Khufu captured data from WASP-76b as the planet passed in front of its star, and made 23 observations over three years.

When astronomers looked at the data, they noticed an unusual increase in light coming from the planet's eastern “terminator,” or the boundary light between the day and night sides. Meanwhile, the western terminator emits less light.

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“This is the first time such a sharp change in the brightness of an exoplanet, or its phase curve, has been detected,” Demangione said. “This discovery leads us to the hypothesis that this unexpected glow could be caused by a strong, localized, anisotropic (direction-dependent) reflection: the glory effect.”

Demangione said he was happy to participate in the first discovery of this type of light from an exoplanet.

“It was a special feeling, a special relief that doesn't happen every day,” he said.

Colorful light on strange worlds

Glory and rainbows are not the same thing. A rainbow is produced when light bends as it passes successively through two media of different densities, such as air to water. When light is bent, it splits into different colors, creating a rainbow.

But the glory effect arises when light moves through a narrow aperture and bends, creating patterned rings of color.

If astronomers are indeed seeing a glory effect on WASP-76b, it means the planet has persistent clouds made of perfectly spherical blobs, or clouds that are constantly regenerating. In either case, the presence of such clouds indicates that the temperature of the planet's atmosphere is stable.

The exact nature of what is in WASP-76b's clouds remains a mystery, but it could be iron, as the element has previously been discovered in the planet's clouds.

An artist's illustration shows a night view of the exoplanet WASP-76b, with iron falling from the sky. M. Kornmesser/ESO

“It is important to note the staggering scale of what we are witnessing,” Matthew Standing, a researcher at the European Space Agency who studies exoplanets, said in a statement. Permanent did not participate in the study.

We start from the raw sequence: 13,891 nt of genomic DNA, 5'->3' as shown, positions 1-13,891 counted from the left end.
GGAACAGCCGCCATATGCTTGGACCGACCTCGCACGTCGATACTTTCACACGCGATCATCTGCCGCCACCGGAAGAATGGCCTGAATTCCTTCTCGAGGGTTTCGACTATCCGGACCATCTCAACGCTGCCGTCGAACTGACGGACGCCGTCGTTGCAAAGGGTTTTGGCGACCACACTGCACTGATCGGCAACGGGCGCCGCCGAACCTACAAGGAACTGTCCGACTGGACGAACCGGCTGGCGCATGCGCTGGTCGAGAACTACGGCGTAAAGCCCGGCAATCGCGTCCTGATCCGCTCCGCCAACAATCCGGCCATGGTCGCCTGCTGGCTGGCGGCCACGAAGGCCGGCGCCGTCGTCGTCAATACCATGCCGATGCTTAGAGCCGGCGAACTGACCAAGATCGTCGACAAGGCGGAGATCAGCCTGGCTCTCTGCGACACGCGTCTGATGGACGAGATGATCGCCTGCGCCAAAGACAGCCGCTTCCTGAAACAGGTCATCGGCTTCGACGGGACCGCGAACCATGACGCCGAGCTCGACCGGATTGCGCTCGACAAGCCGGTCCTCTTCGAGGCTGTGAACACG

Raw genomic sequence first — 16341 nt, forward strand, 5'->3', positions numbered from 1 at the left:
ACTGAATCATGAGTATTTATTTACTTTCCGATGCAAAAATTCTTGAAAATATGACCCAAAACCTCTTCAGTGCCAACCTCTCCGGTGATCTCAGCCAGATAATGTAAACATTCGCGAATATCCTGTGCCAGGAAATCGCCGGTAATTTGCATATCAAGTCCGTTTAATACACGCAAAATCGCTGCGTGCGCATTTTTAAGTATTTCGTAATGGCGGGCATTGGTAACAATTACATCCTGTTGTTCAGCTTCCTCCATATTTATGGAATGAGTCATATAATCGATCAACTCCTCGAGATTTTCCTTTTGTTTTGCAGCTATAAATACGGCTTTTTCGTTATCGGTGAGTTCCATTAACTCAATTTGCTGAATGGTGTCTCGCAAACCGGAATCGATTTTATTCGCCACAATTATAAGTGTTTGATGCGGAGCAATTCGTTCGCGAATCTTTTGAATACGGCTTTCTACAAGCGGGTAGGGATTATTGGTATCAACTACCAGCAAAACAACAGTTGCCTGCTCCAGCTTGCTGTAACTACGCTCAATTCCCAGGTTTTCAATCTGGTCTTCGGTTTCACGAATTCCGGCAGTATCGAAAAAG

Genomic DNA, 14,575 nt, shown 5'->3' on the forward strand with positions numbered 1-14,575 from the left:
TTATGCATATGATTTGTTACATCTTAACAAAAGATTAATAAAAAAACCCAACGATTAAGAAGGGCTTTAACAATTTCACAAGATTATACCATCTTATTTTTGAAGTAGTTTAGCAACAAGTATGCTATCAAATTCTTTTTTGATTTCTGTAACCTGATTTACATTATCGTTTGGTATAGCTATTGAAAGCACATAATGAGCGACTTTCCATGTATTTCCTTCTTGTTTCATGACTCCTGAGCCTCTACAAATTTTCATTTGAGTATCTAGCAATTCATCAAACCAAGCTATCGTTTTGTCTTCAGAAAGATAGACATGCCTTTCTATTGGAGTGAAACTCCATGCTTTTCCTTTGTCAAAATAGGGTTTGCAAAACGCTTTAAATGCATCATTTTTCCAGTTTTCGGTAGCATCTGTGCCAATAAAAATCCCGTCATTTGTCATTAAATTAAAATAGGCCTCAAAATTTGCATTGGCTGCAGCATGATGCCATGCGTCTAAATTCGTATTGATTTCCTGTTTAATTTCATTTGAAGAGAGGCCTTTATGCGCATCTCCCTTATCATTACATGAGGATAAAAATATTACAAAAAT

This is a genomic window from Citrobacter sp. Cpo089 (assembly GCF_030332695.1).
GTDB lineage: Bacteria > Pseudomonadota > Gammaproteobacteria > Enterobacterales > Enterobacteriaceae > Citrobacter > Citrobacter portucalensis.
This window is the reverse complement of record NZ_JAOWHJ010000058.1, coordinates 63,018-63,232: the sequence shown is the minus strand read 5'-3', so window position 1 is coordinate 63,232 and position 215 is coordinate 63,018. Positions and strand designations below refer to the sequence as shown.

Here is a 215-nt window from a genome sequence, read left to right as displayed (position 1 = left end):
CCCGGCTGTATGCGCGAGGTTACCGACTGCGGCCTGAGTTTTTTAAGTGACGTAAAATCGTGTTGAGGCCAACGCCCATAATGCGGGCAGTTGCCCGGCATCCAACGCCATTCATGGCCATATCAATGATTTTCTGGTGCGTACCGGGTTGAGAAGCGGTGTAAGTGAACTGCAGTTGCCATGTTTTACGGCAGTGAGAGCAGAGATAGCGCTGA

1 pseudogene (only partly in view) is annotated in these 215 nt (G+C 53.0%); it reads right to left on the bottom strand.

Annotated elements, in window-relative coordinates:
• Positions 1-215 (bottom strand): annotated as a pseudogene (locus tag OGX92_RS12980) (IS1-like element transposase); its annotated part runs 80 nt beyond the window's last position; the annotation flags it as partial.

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“WASP-76b is several hundred light-years away: an extremely hot gas giant planet is likely showering molten iron,” Standing said. “Despite the chaos, (researchers) seem to have detected possible signs of glory. “It's an incredibly weak signal.”

If astronomers can observe the faint signal of a phenomenon like a glory hundreds of light-years away, it will also be possible in the future to detect the presence of sunlight reflected from extraterrestrial bodies of water, according to the researchers.

“More evidence is needed to definitively say that this interesting ‘extra light’ is a rare glory,” Theresa Loftinger, project scientist for ESA’s Ariel mission, said in a statement. She did not participate in the study.

Ariel, or the Large Infrared Survey for Remote Sensing of Exoplanetary Atmospheres, is expected to launch in 2029 to study the atmospheres of a wide and diverse range of exoplanets.

Loftinger said he believes the James Webb or Ariel Space Telescope could help test the presence of the Glory Effect in WASP-76b.

“We may find even more spectacular colors shining on other exoplanets,” he said.